LOS ANGELES (AP) — The anti-Islamic movie trailer inflaming the Middle East opens with Muslims ransacking a Christian medical clinic and then segues into a flashback of Muhammad's life.
The opening is crude but experts say it resonates with some Egyptian Christians who have suffered years of persecution by Islamic militants.
Most Egyptian Christians in the U.S. have rejected the movie and say it's been produced by fringe players who are not well-known in the Coptic Orthodox Church.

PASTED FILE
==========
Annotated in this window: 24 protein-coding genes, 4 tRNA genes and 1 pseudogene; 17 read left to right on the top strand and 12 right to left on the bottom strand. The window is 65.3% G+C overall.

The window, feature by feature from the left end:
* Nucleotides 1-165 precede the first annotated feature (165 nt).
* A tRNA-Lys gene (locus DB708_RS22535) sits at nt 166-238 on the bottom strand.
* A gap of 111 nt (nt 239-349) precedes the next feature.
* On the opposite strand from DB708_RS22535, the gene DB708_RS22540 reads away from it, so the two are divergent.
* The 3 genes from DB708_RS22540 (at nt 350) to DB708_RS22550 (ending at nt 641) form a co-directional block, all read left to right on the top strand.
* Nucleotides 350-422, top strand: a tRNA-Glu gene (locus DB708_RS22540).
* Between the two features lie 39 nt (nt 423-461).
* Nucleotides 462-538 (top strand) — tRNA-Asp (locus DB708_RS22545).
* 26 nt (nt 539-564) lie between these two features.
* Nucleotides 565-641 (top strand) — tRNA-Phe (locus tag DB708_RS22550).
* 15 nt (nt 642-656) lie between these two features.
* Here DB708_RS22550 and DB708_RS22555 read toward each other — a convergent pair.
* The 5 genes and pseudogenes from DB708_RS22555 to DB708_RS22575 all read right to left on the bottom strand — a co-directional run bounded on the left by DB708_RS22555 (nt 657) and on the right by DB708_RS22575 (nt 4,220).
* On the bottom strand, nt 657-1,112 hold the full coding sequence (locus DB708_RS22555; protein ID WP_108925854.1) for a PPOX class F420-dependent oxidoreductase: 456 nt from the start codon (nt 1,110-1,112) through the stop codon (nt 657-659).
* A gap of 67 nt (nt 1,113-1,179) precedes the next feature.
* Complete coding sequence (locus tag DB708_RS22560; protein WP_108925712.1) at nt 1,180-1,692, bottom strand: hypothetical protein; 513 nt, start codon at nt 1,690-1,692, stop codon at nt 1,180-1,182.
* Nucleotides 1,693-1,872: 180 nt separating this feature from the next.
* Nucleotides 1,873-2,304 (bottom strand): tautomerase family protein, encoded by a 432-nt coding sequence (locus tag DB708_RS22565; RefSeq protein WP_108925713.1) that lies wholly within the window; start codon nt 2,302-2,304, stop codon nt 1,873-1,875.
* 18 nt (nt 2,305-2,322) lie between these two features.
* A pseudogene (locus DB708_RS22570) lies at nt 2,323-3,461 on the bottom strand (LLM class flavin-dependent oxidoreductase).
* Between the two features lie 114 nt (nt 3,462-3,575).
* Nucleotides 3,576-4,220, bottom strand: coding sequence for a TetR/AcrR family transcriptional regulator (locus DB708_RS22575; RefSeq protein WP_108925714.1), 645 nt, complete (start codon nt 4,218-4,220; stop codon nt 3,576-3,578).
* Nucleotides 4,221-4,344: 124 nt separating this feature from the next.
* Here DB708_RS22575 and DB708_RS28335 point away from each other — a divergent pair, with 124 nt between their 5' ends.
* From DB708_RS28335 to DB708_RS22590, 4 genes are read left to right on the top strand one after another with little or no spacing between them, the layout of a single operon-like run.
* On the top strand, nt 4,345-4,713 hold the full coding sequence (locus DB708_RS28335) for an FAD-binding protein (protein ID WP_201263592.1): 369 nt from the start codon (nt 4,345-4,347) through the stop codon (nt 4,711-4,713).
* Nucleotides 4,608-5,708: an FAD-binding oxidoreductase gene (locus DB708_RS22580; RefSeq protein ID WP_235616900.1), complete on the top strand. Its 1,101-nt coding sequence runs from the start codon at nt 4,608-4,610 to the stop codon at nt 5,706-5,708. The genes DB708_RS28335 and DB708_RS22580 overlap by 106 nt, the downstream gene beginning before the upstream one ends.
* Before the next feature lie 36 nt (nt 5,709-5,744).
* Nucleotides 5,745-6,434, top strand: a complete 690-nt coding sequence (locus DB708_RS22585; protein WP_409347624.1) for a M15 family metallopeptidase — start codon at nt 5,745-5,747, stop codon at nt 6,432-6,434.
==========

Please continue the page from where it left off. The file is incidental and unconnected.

Eliot Dickinson, an associate professor of political science at Western Oregon University, says the few who do engage in anti-Muslim, evangelical activism are fueled by history.
Dickinson says whoever made the film is on the fringe of the community, but it taps into the frustration of always being persecuted back in Egypt.
He says that to be a Copt in Egypt now is a very difficult life, especially after the Arab Spring.